CASMI 2017 results are out

CASMI (Critical Assessment of Small Molecule Identification) 2017 results are finally out! Kai participated with SIRIUS/CSI:FingerID, and won categories 1 (Best Structure Identification on Natural Products), 2 (Best Automatic Structural Identification – In Silico Fragmentation Only), and 4 (Best Automatic Candidate Ranking). He did not participate in category 3.

For category 4 (in silico methods for searching in molecular structure databases), CSI:FingerID correctly identified 66 of 198 compounds (33.3%). This is more than 6-fold of what the best non-CSI:FingerID contestant reached. (Submissions containing “IOKR” in their name, correspond to different variants of the Input Output Kernel Regression version of CSI:FingerID.)

Unfortunately, CASMI 2017 data did not include isotope patterns. It appears that in many cases, SIRIUS was not able to find the correct molecular formula among the top candidate. This resulted in several cases where the correct structure was excluded due to the “wrong” molecular formula. We will investigate how many compounds would have been correctly identified if isotope pattern data would have been available.

Meet Kai and Marcus at Metabolomics 2017

Kai and Marcus will give talks at Metabolomics conference 2017 in Brisbane on Wed, June 28th.
Kai will talk about CANOPUS, the new tool for compound category prediction. Marcus will discuss ZODIAC, a method for comprehensive molecular formula identification on complete LC/MS runs with tandem mass spectra.

SIRIUS+CSI:FingerID 3.5 released

Our new version, Sirius 3.5, comes with several advancements. Download and use it here.
We have a new overview tab for CSI:FingerID hits which displays results of structure search for multiple molecular formulas.
You can examine the predicted fingerprint of each compound (and molecular formula) independently of any database.
We now offer the possibility to create and search in custom structure databases.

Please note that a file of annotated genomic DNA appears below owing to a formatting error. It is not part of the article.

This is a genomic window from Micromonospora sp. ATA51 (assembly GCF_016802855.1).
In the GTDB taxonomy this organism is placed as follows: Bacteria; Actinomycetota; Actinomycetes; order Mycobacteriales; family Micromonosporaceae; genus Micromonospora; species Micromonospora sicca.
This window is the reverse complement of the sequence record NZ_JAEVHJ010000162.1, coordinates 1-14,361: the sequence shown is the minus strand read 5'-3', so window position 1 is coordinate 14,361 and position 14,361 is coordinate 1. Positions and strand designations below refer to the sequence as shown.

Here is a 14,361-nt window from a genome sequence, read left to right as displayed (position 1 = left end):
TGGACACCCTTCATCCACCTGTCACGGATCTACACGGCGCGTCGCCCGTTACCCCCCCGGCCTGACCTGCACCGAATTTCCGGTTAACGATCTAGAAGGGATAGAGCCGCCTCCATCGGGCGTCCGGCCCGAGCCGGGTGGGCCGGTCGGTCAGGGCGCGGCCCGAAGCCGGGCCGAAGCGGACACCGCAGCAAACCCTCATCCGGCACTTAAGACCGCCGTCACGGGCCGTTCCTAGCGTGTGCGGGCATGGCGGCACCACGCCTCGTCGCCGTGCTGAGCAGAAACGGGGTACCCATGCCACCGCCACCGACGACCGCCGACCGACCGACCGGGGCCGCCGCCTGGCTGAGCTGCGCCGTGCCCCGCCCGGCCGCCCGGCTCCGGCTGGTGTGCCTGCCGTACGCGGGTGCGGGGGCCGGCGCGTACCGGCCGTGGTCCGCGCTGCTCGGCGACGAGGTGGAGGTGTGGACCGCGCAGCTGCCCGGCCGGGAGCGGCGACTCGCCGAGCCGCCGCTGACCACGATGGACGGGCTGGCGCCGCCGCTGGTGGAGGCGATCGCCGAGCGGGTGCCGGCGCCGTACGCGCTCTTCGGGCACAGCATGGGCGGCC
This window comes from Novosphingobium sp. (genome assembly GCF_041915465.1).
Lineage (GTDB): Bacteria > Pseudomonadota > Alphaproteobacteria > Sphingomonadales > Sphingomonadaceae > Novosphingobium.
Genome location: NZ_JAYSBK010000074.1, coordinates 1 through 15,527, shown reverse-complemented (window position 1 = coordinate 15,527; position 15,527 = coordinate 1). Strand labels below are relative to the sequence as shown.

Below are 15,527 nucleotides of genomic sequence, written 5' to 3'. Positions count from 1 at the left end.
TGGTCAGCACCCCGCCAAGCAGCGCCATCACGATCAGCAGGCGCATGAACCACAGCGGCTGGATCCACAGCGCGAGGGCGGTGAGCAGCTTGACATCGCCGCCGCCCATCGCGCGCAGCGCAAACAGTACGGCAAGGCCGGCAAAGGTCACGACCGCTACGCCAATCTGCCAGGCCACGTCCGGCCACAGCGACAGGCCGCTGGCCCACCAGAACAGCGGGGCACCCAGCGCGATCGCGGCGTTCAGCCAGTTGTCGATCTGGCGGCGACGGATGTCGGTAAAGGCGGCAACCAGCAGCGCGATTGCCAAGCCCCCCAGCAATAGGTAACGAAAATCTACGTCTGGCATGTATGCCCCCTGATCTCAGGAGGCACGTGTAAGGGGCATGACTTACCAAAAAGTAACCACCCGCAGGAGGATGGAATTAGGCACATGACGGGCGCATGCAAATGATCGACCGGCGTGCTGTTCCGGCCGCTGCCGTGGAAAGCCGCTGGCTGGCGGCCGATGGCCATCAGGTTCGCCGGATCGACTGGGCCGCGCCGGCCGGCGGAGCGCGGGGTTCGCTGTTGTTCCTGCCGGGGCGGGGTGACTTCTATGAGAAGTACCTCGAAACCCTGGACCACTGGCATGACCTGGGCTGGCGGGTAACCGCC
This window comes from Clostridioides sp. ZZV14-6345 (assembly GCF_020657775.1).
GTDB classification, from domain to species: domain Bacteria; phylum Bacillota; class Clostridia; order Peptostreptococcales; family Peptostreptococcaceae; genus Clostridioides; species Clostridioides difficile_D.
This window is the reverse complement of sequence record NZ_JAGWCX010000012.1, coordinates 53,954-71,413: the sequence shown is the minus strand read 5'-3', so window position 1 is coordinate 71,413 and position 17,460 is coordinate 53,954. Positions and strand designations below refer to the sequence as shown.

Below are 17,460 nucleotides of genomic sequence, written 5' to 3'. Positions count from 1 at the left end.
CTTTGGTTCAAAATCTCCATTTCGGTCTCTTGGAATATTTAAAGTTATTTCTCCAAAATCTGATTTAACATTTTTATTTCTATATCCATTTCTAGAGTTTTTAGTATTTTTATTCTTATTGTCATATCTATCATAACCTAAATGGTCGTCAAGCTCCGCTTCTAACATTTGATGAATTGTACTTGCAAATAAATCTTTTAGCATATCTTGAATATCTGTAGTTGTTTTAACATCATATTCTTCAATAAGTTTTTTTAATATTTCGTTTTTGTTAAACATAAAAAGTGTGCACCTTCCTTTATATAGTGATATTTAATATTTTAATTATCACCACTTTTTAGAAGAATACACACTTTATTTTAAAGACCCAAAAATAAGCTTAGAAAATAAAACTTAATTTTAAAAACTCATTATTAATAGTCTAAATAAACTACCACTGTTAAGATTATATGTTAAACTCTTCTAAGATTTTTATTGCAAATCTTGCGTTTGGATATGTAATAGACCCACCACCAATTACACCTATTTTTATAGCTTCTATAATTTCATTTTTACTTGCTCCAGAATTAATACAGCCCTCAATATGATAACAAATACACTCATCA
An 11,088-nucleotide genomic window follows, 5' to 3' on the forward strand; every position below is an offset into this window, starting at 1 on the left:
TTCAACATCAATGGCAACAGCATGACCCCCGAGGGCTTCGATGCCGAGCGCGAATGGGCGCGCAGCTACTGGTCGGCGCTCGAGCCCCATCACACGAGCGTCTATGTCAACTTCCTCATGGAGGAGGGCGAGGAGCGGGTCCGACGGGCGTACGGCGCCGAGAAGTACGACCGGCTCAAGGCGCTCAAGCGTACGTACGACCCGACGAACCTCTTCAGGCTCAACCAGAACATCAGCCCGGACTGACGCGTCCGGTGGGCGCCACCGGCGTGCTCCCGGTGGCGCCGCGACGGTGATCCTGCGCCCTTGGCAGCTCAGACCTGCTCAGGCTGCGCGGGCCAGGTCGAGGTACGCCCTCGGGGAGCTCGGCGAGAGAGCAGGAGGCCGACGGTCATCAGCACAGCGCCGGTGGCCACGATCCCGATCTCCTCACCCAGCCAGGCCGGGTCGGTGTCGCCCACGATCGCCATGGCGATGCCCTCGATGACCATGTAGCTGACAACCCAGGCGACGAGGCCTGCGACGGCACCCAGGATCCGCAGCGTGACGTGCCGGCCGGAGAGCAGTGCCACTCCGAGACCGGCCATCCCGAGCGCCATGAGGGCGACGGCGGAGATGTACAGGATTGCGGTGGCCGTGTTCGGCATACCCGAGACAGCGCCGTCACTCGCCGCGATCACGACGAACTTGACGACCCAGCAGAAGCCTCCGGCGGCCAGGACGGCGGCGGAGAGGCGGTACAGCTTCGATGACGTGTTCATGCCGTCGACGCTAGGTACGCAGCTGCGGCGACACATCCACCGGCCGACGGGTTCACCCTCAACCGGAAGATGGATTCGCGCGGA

Besides, we have a new bayesian networks scoring function for CSI:FingerID which considers dependencies between different molecular properties.
This and much more.

SIRIUS+CSI:FingerID 3.4 released

A new Sirius version is available. We included new features to enable a more intuitive workflow. We hope you’ll like it. Download and use it here.
We provide element prediction using isotope pattern. CSI:FingerID now predicts more molecular properties which improves structure identification.
Besides we fundamentally changed the structure of the result output generated by the command line tool to its final version. This means you might have to adjust  your workflow.

 

 

 

SIRIUS+CSI:FingerID for Mac OSX

SIRIUS+CSI:FingerID is no available for Mac. You can download it here. A few highlights of the new version:

  • Searching your tandem mass spectra in molecular databases using CSI:FingerId
  • Restrict the SIRIUS molecular formula identification to formulas appearing in molecular databases – or search through the whole space of possible formulas. It’s up to you.
  • Sort you identification results by confidence such that more reliable identifications (e.g. from high quality spectra or easy recognizable compounds) are separated from bogus identifications.
  • Predict structural features and substructures from tandem mass spectra and visualize them in your candidate structure list.